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Obesity (Silver Spring). 2016 Jan;24(1):51-9. doi: 10.1002/oby.21317. Epub 2015 Dec 9.

Fat depot-specific expression of HOXC9 and HOXC10 may contribute to adverse fat distribution and related metabolic traits.

Author information

1
IFB AdiposityDiseases, University of Leipzig, Leipzig, Germany.
2
Department of Medicine, University of Leipzig, Leipzig, Germany.
3
German Center for Diabetes Research (DZD), Leipzig, Germany.
4
Städtisches Klinikum Karlsruhe, Clinic of Visceral Surgery, Karlsruhe, Germany.
5
Municipal Clinic Dresden-Neustadt, Dresden, Germany.
6
Department of Surgery, University of Leipzig, Leipzig, Germany.

Abstract

OBJECTIVE:

Independent previous studies in both rodents and humans suggest a role of developmental genes in the origin of obesity and body fat distribution. Here, the hypothesis that human adipose tissue (AT) expression of the developmental genes homeobox transcription factors C9 (HOXC9) and C10 (HOXC10) is fat depot-specific and related to obesity-related traits was tested.

METHODS:

In 636 individuals, HOXC9 and HOXC10 mRNA expression was investigated in paired abdominal subcutaneous (SC) and omental AT samples in relation to a wide range of age, BMI, fat distribution, and metabolic parameters and in subfractions of isolated adipocytes and cells of the stromal vascular fraction (SVF).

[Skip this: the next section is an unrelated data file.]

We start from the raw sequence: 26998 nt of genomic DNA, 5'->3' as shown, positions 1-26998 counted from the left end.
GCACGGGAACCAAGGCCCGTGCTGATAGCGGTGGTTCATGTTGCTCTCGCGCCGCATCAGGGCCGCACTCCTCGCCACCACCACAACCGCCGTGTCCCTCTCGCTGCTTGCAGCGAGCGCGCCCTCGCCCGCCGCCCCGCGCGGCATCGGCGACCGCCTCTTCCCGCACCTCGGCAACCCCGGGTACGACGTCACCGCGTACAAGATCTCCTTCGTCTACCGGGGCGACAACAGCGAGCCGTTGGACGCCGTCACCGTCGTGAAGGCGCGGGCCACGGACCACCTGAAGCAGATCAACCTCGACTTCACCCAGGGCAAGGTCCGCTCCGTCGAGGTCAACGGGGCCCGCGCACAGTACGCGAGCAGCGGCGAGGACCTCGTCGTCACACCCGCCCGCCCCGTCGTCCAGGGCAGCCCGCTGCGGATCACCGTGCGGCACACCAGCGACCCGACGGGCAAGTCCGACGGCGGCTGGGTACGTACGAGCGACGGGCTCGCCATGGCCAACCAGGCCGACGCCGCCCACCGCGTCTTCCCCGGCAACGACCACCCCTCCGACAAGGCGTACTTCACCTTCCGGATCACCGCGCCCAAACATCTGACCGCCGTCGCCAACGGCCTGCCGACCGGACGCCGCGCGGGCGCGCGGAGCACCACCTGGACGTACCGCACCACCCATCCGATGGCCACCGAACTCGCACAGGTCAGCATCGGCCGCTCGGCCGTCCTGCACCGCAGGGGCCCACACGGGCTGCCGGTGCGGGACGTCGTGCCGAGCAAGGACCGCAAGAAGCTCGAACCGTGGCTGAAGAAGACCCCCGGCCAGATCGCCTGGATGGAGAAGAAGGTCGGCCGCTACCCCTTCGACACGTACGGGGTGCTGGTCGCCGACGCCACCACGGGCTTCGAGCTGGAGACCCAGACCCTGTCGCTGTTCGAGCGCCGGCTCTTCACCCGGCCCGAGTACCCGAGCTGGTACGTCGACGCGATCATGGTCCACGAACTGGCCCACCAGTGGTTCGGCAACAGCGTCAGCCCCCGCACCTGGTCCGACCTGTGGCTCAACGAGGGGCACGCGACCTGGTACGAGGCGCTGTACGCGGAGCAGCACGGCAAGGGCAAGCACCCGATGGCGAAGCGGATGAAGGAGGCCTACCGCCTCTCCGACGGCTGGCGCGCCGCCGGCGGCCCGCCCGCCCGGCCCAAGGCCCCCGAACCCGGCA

RESULTS:

HOXC9 and HOXC10 mRNA expression is significantly higher in SC compared to omental AT. HOXC9 and HOXC10 mRNA expression significantly correlates with body fat mass, even after adjustment for age and gender. In smaller subgroups (depending on the availability of data), fat depot-related significant gender- and BMI-independent associations between HOXC9 and HOXC10 gene expression and parameters of glucose metabolism and AT biology were found (e.g., adipocyte size).

CONCLUSIONS:

Taken together, these data suggest that HOXC9 and HOXC10 may play an important role in the development of obesity, adverse fat distribution, and subsequent alterations in whole-body metabolism and AT function.

PMID:
26647900
DOI:
10.1002/oby.21317
[Indexed for MEDLINE]
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